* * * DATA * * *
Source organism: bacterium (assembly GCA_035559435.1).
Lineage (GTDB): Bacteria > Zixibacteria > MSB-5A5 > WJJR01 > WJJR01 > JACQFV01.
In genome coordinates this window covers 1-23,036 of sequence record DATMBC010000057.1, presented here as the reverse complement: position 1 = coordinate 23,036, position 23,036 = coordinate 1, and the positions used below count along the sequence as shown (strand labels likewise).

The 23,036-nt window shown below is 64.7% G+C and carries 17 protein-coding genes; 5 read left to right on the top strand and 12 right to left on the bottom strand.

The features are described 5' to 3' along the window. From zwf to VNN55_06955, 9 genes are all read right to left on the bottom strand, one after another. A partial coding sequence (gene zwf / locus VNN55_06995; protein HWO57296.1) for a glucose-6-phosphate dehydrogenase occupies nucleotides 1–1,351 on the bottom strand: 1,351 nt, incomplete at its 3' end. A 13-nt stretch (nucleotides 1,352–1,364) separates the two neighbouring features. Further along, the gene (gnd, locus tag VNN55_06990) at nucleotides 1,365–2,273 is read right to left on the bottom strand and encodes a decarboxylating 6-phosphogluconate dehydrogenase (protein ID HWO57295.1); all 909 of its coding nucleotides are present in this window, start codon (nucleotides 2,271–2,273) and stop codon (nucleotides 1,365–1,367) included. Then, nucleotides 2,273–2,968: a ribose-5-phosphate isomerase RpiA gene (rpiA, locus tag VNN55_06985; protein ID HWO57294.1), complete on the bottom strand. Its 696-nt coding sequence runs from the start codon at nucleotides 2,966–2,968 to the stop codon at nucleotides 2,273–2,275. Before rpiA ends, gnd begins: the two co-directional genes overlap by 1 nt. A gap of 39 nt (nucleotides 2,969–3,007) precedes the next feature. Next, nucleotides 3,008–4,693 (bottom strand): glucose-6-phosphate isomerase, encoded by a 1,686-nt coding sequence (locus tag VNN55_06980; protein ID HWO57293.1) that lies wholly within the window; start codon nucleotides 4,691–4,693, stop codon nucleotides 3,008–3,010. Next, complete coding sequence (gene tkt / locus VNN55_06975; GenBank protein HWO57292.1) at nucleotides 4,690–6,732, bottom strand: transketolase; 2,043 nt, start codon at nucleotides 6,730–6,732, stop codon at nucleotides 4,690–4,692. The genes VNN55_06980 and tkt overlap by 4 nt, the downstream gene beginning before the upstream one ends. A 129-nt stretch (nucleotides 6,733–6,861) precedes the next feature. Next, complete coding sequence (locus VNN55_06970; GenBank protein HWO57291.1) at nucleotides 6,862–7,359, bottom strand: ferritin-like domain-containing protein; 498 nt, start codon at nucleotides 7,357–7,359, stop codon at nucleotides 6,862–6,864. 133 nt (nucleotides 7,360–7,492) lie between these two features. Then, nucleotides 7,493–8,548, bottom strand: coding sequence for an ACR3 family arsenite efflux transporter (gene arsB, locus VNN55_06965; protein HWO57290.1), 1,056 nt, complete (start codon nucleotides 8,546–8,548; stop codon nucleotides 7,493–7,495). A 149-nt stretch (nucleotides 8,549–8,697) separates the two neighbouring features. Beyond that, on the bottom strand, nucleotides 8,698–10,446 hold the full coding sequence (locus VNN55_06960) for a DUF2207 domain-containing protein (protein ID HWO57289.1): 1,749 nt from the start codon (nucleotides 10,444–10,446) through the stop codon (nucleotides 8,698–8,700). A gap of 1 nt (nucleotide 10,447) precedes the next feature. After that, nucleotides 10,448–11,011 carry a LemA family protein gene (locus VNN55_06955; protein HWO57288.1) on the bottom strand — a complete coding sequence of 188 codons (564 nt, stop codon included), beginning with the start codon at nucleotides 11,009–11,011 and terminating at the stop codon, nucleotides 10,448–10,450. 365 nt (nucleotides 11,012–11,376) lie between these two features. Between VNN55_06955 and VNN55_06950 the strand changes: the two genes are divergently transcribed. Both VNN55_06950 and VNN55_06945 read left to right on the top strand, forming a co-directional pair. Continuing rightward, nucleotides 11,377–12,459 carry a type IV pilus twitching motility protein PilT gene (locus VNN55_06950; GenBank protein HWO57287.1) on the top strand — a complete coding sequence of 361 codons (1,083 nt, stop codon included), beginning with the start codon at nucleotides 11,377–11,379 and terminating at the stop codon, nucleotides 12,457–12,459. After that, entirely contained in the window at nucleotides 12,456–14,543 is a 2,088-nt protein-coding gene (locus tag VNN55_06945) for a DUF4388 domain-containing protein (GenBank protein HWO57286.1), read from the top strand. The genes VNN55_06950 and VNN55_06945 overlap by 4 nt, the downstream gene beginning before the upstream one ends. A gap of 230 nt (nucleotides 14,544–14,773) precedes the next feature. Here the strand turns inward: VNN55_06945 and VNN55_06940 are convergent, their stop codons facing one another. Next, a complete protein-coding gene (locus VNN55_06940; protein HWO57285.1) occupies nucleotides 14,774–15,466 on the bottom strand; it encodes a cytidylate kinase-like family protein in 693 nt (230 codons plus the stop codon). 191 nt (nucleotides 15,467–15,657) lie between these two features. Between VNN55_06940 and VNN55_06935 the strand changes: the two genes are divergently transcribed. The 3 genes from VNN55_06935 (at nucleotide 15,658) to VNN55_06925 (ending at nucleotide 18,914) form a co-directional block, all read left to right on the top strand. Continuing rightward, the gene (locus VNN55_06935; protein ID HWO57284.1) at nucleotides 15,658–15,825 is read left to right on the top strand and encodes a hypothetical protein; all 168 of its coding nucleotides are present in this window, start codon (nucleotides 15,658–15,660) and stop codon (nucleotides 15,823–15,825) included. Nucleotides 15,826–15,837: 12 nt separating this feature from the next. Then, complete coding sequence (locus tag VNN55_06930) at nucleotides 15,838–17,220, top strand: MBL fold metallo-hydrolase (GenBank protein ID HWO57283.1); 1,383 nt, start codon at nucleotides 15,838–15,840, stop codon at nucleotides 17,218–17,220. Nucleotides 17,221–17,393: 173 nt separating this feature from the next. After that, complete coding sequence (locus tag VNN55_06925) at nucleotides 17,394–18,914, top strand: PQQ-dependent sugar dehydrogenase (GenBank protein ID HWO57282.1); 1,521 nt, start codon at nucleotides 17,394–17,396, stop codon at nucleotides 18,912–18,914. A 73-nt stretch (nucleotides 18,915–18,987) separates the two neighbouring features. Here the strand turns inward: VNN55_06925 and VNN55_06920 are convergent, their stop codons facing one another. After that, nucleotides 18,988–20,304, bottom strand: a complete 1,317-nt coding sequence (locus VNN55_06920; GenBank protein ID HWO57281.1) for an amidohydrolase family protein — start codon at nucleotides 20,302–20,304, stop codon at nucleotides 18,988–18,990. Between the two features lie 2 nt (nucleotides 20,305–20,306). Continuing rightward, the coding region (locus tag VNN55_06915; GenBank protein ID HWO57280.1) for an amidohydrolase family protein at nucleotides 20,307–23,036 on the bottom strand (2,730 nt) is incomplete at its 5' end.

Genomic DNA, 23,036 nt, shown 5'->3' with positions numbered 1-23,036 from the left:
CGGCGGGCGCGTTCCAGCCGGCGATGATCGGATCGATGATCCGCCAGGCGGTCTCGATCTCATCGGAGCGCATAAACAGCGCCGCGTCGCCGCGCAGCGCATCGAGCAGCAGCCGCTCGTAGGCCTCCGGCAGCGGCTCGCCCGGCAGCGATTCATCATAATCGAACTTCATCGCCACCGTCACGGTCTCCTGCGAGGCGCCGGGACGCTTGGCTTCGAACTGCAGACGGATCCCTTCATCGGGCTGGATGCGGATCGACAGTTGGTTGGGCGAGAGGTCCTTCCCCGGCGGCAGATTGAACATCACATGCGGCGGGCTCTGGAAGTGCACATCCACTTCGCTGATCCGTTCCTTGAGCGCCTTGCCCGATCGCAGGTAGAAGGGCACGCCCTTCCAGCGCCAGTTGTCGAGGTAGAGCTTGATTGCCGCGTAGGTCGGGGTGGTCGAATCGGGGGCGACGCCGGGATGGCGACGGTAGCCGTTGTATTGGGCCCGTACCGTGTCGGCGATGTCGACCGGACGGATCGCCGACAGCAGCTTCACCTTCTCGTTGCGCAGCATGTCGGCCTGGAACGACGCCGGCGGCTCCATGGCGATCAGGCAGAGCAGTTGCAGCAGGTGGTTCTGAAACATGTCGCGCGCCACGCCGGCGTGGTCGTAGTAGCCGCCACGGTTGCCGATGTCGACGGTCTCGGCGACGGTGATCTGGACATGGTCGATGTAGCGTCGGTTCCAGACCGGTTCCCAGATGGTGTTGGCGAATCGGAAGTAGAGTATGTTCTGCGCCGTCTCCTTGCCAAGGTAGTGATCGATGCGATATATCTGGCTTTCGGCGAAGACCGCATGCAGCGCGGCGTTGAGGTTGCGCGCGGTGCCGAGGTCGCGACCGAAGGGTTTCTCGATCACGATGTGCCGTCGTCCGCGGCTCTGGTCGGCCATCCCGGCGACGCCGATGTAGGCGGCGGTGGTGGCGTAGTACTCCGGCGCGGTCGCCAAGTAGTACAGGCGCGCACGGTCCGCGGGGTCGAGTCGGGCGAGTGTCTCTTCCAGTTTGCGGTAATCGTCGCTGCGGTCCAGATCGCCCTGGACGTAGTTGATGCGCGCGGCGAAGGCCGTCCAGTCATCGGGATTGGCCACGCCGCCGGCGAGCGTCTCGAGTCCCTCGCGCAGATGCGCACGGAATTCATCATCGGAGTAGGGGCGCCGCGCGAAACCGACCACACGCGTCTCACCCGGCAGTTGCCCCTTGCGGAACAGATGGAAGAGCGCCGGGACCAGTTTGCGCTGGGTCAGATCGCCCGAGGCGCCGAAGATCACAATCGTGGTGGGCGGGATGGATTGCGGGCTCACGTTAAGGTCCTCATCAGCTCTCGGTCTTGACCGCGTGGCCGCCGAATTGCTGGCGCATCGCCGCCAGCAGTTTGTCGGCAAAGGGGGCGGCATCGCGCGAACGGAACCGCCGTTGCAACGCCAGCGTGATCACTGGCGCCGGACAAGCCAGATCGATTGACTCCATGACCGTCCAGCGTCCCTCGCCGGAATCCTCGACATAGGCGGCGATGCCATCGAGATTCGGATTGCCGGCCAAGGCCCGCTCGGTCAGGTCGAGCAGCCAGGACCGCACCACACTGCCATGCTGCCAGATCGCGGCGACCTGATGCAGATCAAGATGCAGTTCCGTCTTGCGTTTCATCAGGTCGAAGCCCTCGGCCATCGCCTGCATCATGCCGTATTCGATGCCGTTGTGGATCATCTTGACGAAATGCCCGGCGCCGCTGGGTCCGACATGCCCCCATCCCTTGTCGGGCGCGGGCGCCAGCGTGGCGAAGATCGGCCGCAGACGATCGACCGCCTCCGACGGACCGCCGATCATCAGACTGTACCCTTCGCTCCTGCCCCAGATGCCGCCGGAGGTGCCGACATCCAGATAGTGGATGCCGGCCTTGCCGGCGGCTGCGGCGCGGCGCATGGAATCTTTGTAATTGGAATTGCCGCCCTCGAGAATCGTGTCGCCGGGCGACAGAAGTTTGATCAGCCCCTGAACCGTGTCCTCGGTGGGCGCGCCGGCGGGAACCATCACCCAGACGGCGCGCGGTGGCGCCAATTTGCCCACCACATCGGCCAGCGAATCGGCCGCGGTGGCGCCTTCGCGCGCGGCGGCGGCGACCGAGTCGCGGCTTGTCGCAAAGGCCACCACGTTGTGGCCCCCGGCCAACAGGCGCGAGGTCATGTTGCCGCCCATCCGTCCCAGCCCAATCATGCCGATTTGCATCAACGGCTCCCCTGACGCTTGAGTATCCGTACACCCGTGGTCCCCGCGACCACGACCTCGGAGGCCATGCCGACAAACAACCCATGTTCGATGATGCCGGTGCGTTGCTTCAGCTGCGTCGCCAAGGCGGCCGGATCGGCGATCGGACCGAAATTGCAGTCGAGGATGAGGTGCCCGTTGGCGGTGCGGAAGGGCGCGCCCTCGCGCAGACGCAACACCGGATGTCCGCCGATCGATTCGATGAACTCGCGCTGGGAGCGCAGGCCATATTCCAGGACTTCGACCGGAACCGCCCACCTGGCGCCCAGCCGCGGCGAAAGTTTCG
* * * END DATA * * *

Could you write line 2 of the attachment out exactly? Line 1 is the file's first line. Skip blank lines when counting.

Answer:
Lineage (GTDB): Bacteria > Zixibacteria > MSB-5A5 > WJJR01 > WJJR01 > JACQFV01.